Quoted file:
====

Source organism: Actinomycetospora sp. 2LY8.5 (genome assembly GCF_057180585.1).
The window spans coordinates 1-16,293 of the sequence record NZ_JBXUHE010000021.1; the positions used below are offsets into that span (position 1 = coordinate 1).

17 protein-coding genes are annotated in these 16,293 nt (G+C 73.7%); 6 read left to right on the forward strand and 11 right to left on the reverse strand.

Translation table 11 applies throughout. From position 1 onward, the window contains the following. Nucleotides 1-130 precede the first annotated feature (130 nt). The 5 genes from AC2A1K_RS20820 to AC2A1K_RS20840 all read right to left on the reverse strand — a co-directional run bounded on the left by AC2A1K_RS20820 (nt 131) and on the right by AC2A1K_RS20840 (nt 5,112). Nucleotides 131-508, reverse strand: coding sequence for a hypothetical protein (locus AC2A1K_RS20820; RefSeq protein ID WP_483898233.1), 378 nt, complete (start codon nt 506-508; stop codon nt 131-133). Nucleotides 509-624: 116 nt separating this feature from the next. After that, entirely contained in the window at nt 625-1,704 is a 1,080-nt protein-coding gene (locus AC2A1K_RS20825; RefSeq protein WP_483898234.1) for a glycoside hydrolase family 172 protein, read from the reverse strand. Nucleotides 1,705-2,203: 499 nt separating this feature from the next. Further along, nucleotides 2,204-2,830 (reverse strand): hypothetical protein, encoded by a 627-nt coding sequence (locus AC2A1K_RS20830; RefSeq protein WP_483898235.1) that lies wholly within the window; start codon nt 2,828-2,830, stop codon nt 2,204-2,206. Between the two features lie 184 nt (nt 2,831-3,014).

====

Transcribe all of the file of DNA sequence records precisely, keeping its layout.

Source organism: Actinomycetospora sp. 2LY8.5 (genome assembly GCF_057180585.1).
The window spans coordinates 1-16,293 of the sequence record NZ_JBXUHE010000021.1; the positions used below are offsets into that span (position 1 = coordinate 1).

17 protein-coding genes are annotated in these 16,293 nt (G+C 73.7%); 6 read left to right on the forward strand and 11 right to left on the reverse strand.

Translation table 11 applies throughout. From position 1 onward, the window contains the following. Nucleotides 1-130 precede the first annotated feature (130 nt). The 5 genes from AC2A1K_RS20820 to AC2A1K_RS20840 all read right to left on the reverse strand — a co-directional run bounded on the left by AC2A1K_RS20820 (nt 131) and on the right by AC2A1K_RS20840 (nt 5,112). Nucleotides 131-508, reverse strand: coding sequence for a hypothetical protein (locus AC2A1K_RS20820; RefSeq protein ID WP_483898233.1), 378 nt, complete (start codon nt 506-508; stop codon nt 131-133). Nucleotides 509-624: 116 nt separating this feature from the next. After that, entirely contained in the window at nt 625-1,704 is a 1,080-nt protein-coding gene (locus AC2A1K_RS20825; RefSeq protein WP_483898234.1) for a glycoside hydrolase family 172 protein, read from the reverse strand. Nucleotides 1,705-2,203: 499 nt separating this feature from the next. Further along, nucleotides 2,204-2,830 (reverse strand): hypothetical protein, encoded by a 627-nt coding sequence (locus AC2A1K_RS20830; RefSeq protein WP_483898235.1) that lies wholly within the window; start codon nt 2,828-2,830, stop codon nt 2,204-2,206. Between the two features lie 184 nt (nt 2,831-3,014).